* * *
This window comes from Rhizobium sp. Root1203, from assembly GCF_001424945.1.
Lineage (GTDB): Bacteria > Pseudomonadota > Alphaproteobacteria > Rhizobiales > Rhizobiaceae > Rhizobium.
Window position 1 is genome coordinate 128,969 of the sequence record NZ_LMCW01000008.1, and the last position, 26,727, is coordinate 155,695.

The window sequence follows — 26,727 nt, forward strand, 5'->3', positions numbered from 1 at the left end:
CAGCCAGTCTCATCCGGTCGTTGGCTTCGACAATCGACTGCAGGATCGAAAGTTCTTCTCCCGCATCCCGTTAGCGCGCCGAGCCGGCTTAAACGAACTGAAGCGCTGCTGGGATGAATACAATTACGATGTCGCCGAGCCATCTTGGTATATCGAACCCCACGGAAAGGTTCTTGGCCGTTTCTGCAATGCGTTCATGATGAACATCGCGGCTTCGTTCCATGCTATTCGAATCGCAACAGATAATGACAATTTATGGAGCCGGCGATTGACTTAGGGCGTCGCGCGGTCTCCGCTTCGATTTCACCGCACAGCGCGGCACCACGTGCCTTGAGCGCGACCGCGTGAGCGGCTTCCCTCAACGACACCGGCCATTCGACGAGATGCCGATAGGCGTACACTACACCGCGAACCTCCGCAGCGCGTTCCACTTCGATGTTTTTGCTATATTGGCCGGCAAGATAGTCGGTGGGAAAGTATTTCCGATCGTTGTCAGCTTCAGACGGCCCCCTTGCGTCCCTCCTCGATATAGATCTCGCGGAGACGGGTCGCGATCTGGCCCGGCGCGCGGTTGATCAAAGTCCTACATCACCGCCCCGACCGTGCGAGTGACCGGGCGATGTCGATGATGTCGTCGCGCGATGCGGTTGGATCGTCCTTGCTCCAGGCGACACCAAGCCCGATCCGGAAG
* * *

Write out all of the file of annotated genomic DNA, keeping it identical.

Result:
This window comes from Rhizobium sp. Root1203, from assembly GCF_001424945.1.
Lineage (GTDB): Bacteria > Pseudomonadota > Alphaproteobacteria > Rhizobiales > Rhizobiaceae > Rhizobium.
Window position 1 is genome coordinate 128,969 of the sequence record NZ_LMCW01000008.1, and the last position, 26,727, is coordinate 155,695.

The window sequence follows — 26,727 nt, forward strand, 5'->3', positions numbered from 1 at the left end:
CAGCCAGTCTCATCCGGTCGTTGGCTTCGACAATCGACTGCAGGATCGAAAGTTCTTCTCCCGCATCCCGTTAGCGCGCCGAGCCGGCTTAAACGAACTGAAGCGCTGCTGGGATGAATACAATTACGATGTCGCCGAGCCATCTTGGTATATCGAACCCCACGGAAAGGTTCTTGGCCGTTTCTGCAATGCGTTCATGATGAACATCGCGGCTTCGTTCCATGCTATTCGAATCGCAACAGATAATGACAATTTATGGAGCCGGCGATTGACTTAGGGCGTCGCGCGGTCTCCGCTTCGATTTCACCGCACAGCGCGGCACCACGTGCCTTGAGCGCGACCGCGTGAGCGGCTTCCCTCAACGACACCGGCCATTCGACGAGATGCCGATAGGCGTACACTACACCGCGAACCTCCGCAGCGCGTTCCACTTCGATGTTTTTGCTATATTGGCCGGCAAGATAGTCGGTGGGAAAGTATTTCCGATCGTTGTCAGCTTCAGACGGCCCCCTTGCGTCCCTCCTCGATATAGATCTCGCGGAGACGGGTCGCGATCTGGCCCGGCGCGCGGTTGATCAAAGTCCTACATCACCGCCCCGACCGTGCGAGTGACCGGGCGATGTCGATGATGTCGTCGCGCGATGCGGTTGGATCGTCCTTGCTCCAGGCGACACCAAGCCCGATCCGGAAG